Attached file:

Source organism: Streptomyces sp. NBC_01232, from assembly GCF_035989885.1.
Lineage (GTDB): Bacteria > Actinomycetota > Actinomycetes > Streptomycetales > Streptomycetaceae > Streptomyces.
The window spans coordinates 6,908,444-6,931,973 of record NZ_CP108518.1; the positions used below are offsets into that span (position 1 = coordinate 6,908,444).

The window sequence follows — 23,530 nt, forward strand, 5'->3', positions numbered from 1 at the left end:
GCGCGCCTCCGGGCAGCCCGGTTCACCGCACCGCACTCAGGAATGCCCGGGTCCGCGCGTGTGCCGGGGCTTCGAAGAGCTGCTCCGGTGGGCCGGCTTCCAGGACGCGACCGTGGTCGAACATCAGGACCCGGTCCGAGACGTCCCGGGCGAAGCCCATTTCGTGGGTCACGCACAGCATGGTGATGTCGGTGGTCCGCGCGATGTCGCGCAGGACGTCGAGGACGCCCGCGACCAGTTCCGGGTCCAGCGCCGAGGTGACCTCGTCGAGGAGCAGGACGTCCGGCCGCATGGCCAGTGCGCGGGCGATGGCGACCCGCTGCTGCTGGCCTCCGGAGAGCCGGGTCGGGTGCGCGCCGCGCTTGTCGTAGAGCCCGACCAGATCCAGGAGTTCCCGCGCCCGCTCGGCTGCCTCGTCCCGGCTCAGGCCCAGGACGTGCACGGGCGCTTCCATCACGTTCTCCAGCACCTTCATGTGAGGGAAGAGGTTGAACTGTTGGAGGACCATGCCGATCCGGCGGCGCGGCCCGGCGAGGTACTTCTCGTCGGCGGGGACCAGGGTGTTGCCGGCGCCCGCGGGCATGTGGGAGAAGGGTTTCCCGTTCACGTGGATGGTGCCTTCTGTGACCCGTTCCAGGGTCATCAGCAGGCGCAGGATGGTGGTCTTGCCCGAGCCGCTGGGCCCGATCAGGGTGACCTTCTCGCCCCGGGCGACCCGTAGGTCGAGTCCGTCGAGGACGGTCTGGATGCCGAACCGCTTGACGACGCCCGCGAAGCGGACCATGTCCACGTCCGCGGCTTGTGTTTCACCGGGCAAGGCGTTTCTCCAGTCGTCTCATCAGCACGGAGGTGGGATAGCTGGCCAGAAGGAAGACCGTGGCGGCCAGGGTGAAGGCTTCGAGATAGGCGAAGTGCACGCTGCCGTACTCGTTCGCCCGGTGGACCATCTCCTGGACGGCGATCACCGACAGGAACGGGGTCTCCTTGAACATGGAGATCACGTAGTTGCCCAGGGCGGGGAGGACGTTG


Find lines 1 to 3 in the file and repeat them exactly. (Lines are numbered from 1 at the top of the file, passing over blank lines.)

Source organism: Streptomyces sp. NBC_01232, from assembly GCF_035989885.1.
Lineage (GTDB): Bacteria > Actinomycetota > Actinomycetes > Streptomycetales > Streptomycetaceae > Streptomyces.
The window spans coordinates 6,908,444-6,931,973 of record NZ_CP108518.1; the positions used below are offsets into that span (position 1 = coordinate 6,908,444).